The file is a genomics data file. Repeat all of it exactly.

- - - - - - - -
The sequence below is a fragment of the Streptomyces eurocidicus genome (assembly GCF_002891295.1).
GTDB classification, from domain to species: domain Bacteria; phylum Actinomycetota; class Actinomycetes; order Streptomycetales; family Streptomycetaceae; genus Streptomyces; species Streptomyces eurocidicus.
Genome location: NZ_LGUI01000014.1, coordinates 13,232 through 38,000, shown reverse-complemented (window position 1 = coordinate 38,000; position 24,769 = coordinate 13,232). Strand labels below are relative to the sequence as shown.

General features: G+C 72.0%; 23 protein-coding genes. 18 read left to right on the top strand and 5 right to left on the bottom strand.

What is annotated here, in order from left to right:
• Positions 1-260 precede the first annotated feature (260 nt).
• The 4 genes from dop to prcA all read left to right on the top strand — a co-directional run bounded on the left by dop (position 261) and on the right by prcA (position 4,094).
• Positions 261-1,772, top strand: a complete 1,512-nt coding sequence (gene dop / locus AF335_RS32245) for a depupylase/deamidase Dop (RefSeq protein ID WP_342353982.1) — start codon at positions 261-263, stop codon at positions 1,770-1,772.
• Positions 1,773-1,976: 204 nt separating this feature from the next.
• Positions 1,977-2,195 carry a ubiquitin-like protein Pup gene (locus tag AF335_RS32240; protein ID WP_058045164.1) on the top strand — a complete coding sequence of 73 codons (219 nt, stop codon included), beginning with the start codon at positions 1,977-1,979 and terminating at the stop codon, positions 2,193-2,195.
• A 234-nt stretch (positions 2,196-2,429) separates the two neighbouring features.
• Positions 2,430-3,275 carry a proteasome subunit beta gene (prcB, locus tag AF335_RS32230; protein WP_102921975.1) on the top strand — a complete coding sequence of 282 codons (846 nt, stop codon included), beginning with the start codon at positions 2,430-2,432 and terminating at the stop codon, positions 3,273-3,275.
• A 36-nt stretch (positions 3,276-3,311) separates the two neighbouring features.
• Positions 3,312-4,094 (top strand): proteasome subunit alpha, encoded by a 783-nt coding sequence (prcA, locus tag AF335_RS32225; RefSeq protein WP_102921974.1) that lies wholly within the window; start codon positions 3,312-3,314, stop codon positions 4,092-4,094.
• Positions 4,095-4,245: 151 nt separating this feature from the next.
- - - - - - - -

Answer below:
The sequence below is a fragment of the Streptomyces eurocidicus genome (assembly GCF_002891295.1).
GTDB classification, from domain to species: domain Bacteria; phylum Actinomycetota; class Actinomycetes; order Streptomycetales; family Streptomycetaceae; genus Streptomyces; species Streptomyces eurocidicus.
Genome location: NZ_LGUI01000014.1, coordinates 13,232 through 38,000, shown reverse-complemented (window position 1 = coordinate 38,000; position 24,769 = coordinate 13,232). Strand labels below are relative to the sequence as shown.

General features: G+C 72.0%; 23 protein-coding genes. 18 read left to right on the top strand and 5 right to left on the bottom strand.

What is annotated here, in order from left to right:
• Positions 1-260 precede the first annotated feature (260 nt).
• The 4 genes from dop to prcA all read left to right on the top strand — a co-directional run bounded on the left by dop (position 261) and on the right by prcA (position 4,094).
• Positions 261-1,772, top strand: a complete 1,512-nt coding sequence (gene dop / locus AF335_RS32245) for a depupylase/deamidase Dop (RefSeq protein ID WP_342353982.1) — start codon at positions 261-263, stop codon at positions 1,770-1,772.
• Positions 1,773-1,976: 204 nt separating this feature from the next.
• Positions 1,977-2,195 carry a ubiquitin-like protein Pup gene (locus tag AF335_RS32240; protein ID WP_058045164.1) on the top strand — a complete coding sequence of 73 codons (219 nt, stop codon included), beginning with the start codon at positions 1,977-1,979 and terminating at the stop codon, positions 2,193-2,195.
• A 234-nt stretch (positions 2,196-2,429) separates the two neighbouring features.
• Positions 2,430-3,275 carry a proteasome subunit beta gene (prcB, locus tag AF335_RS32230; protein WP_102921975.1) on the top strand — a complete coding sequence of 282 codons (846 nt, stop codon included), beginning with the start codon at positions 2,430-2,432 and terminating at the stop codon, positions 3,273-3,275.
• A 36-nt stretch (positions 3,276-3,311) separates the two neighbouring features.
• Positions 3,312-4,094 (top strand): proteasome subunit alpha, encoded by a 783-nt coding sequence (prcA, locus tag AF335_RS32225; RefSeq protein WP_102921974.1) that lies wholly within the window; start codon positions 3,312-3,314, stop codon positions 4,092-4,094.
• Positions 4,095-4,245: 151 nt separating this feature from the next.